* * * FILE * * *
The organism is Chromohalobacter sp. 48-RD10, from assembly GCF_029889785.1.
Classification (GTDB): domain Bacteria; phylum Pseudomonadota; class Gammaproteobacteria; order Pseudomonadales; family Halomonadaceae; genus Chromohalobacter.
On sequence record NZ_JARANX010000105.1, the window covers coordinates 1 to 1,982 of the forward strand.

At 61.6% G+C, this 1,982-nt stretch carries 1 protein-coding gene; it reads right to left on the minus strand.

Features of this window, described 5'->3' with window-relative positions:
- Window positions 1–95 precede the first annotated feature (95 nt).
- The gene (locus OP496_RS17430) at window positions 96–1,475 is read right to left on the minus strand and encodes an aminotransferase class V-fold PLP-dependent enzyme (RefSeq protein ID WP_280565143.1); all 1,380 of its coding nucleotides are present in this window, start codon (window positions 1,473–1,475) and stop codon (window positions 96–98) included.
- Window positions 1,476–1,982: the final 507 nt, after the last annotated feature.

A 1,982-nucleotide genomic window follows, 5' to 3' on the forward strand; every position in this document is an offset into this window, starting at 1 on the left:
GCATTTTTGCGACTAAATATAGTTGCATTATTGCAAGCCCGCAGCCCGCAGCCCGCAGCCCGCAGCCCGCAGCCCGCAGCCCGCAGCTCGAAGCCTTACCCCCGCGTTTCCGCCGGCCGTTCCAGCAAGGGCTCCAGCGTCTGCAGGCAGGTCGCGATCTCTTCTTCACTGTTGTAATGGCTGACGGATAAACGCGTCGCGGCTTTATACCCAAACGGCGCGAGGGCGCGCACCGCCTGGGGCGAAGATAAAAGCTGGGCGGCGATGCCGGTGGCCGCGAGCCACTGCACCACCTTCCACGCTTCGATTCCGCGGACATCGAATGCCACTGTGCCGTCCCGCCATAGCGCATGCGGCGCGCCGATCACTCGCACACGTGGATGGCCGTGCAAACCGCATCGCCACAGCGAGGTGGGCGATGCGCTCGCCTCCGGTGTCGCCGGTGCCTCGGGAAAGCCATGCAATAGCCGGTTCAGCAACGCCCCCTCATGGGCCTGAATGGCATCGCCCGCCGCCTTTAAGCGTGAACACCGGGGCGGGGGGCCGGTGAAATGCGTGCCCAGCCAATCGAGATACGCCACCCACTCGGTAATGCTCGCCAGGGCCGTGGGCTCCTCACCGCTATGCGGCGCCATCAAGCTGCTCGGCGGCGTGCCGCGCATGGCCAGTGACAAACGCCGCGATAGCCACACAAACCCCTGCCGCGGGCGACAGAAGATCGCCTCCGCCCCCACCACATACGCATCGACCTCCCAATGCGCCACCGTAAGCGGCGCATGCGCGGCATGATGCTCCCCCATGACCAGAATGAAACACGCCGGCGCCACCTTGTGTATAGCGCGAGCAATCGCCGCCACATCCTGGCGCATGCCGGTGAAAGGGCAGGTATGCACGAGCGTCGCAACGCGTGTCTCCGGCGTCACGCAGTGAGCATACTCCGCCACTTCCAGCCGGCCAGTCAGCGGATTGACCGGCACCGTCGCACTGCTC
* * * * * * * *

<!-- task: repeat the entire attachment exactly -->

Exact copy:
The organism is Chromohalobacter sp. 48-RD10, from assembly GCF_029889785.1.
Classification (GTDB): domain Bacteria; phylum Pseudomonadota; class Gammaproteobacteria; order Pseudomonadales; family Halomonadaceae; genus Chromohalobacter.
On sequence record NZ_JARANX010000105.1, the window covers coordinates 1 to 1,982 of the forward strand.

At 61.6% G+C, this 1,982-nt stretch carries 1 protein-coding gene; it reads right to left on the minus strand.

Features of this window, described 5'->3' with window-relative positions:
- Window positions 1–95 precede the first annotated feature (95 nt).
- The gene (locus OP496_RS17430) at window positions 96–1,475 is read right to left on the minus strand and encodes an aminotransferase class V-fold PLP-dependent enzyme (RefSeq protein ID WP_280565143.1); all 1,380 of its coding nucleotides are present in this window, start codon (window positions 1,473–1,475) and stop codon (window positions 96–98) included.
- Window positions 1,476–1,982: the final 507 nt, after the last annotated feature.

A 1,982-nucleotide genomic window follows, 5' to 3' on the forward strand; every position in this document is an offset into this window, starting at 1 on the left:
GCATTTTTGCGACTAAATATAGTTGCATTATTGCAAGCCCGCAGCCCGCAGCCCGCAGCCCGCAGCCCGCAGCCCGCAGCCCGCAGCTCGAAGCCTTACCCCCGCGTTTCCGCCGGCCGTTCCAGCAAGGGCTCCAGCGTCTGCAGGCAGGTCGCGATCTCTTCTTCACTGTTGTAATGGCTGACGGATAAACGCGTCGCGGCTTTATACCCAAACGGCGCGAGGGCGCGCACCGCCTGGGGCGAAGATAAAAGCTGGGCGGCGATGCCGGTGGCCGCGAGCCACTGCACCACCTTCCACGCTTCGATTCCGCGGACATCGAATGCCACTGTGCCGTCCCGCCATAGCGCATGCGGCGCGCCGATCACTCGCACACGTGGATGGCCGTGCAAACCGCATCGCCACAGCGAGGTGGGCGATGCGCTCGCCTCCGGTGTCGCCGGTGCCTCGGGAAAGCCATGCAATAGCCGGTTCAGCAACGCCCCCTCATGGGCCTGAATGGCATCGCCCGCCGCCTTTAAGCGTGAACACCGGGGCGGGGGGCCGGTGAAATGCGTGCCCAGCCAATCGAGATACGCCACCCACTCGGTAATGCTCGCCAGGGCCGTGGGCTCCTCACCGCTATGCGGCGCCATCAAGCTGCTCGGCGGCGTGCCGCGCATGGCCAGTGACAAACGCCGCGATAGCCACACAAACCCCTGCCGCGGGCGACAGAAGATCGCCTCCGCCCCCACCACATACGCATCGACCTCCCAATGCGCCACCGTAAGCGGCGCATGCGCGGCATGATGCTCCCCCATGACCAGAATGAAACACGCCGGCGCCACCTTGTGTATAGCGCGAGCAATCGCCGCCACATCCTGGCGCATGCCGGTGAAAGGGCAGGTATGCACGAGCGTCGCAACGCGTGTCTCCGGCGTCACGCAGTGAGCATACTCCGCCACTTCCAGCCGGCCAGTCAGCGGATTGACCGGCACCGTCGCACTGCTC